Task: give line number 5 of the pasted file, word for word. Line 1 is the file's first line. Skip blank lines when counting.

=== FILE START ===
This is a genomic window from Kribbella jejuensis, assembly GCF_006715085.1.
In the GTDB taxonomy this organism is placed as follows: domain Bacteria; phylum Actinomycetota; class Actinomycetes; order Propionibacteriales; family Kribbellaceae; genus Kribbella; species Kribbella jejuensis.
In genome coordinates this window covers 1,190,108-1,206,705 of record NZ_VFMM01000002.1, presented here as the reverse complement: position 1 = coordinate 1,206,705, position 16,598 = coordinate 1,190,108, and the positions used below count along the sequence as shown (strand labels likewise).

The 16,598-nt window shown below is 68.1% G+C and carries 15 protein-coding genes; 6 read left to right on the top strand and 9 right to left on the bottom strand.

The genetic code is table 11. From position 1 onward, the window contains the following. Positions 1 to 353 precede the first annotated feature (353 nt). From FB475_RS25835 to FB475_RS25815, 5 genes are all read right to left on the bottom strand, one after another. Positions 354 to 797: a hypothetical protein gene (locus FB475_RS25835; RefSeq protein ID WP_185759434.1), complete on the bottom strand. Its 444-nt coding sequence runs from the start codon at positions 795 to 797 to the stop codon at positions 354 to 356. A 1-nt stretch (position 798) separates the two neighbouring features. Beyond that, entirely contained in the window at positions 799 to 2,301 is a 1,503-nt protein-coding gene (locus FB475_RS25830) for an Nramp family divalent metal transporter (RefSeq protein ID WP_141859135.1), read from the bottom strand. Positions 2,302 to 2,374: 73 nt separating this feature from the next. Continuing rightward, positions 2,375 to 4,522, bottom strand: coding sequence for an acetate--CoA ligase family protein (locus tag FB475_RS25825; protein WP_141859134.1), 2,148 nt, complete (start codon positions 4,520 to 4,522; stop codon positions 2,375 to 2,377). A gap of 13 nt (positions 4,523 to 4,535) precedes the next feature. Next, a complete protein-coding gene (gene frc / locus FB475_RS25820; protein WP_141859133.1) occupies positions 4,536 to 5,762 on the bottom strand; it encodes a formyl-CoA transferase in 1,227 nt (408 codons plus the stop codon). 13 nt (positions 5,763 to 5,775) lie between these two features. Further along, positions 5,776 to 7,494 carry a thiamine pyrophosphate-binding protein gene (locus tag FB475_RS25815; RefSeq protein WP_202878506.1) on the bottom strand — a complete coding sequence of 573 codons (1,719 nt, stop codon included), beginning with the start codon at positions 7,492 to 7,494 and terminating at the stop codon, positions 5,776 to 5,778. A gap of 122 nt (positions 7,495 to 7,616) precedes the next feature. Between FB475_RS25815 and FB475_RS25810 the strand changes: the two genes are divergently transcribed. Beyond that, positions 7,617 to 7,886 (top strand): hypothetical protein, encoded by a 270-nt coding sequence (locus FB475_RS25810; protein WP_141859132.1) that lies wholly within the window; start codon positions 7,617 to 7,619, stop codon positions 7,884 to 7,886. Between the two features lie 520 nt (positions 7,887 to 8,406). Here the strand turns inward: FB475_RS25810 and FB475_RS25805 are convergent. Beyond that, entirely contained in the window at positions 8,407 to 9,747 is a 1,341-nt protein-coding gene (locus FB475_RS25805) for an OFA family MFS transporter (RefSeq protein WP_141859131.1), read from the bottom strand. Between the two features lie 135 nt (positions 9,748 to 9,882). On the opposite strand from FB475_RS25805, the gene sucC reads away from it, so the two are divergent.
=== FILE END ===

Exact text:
The genetic code is table 11. From position 1 onward, the window contains the following. Positions 1 to 353 precede the first annotated feature (353 nt). From FB475_RS25835 to FB475_RS25815, 5 genes are all read right to left on the bottom strand, one after another. Positions 354 to 797: a hypothetical protein gene (locus FB475_RS25835; RefSeq protein ID WP_185759434.1), complete on the bottom strand. Its 444-nt coding sequence runs from the start codon at positions 795 to 797 to the stop codon at positions 354 to 356. A 1-nt stretch (position 798) separates the two neighbouring features. Beyond that, entirely contained in the window at positions 799 to 2,301 is a 1,503-nt protein-coding gene (locus FB475_RS25830) for an Nramp family divalent metal transporter (RefSeq protein ID WP_141859135.1), read from the bottom strand. Positions 2,302 to 2,374: 73 nt separating this feature from the next. Continuing rightward, positions 2,375 to 4,522, bottom strand: coding sequence for an acetate--CoA ligase family protein (locus tag FB475_RS25825; protein WP_141859134.1), 2,148 nt, complete (start codon positions 4,520 to 4,522; stop codon positions 2,375 to 2,377). A gap of 13 nt (positions 4,523 to 4,535) precedes the next feature. Next, a complete protein-coding gene (gene frc / locus FB475_RS25820; protein WP_141859133.1) occupies positions 4,536 to 5,762 on the bottom strand; it encodes a formyl-CoA transferase in 1,227 nt (408 codons plus the stop codon). 13 nt (positions 5,763 to 5,775) lie between these two features. Further along, positions 5,776 to 7,494 carry a thiamine pyrophosphate-binding protein gene (locus tag FB475_RS25815; RefSeq protein WP_202878506.1) on the bottom strand — a complete coding sequence of 573 codons (1,719 nt, stop codon included), beginning with the start codon at positions 7,492 to 7,494 and terminating at the stop codon, positions 5,776 to 5,778. A gap of 122 nt (positions 7,495 to 7,616) precedes the next feature. Between FB475_RS25815 and FB475_RS25810 the strand changes: the two genes are divergently transcribed. Beyond that, positions 7,617 to 7,886 (top strand): hypothetical protein, encoded by a 270-nt coding sequence (locus FB475_RS25810; protein WP_141859132.1) that lies wholly within the window; start codon positions 7,617 to 7,619, stop codon positions 7,884 to 7,886. Between the two features lie 520 nt (positions 7,887 to 8,406). Here the strand turns inward: FB475_RS25810 and FB475_RS25805 are convergent. Beyond that, entirely contained in the window at positions 8,407 to 9,747 is a 1,341-nt protein-coding gene (locus FB475_RS25805) for an OFA family MFS transporter (RefSeq protein WP_141859131.1), read from the bottom strand. Between the two features lie 135 nt (positions 9,748 to 9,882). On the opposite strand from FB475_RS25805, the gene sucC reads away from it, so the two are divergent.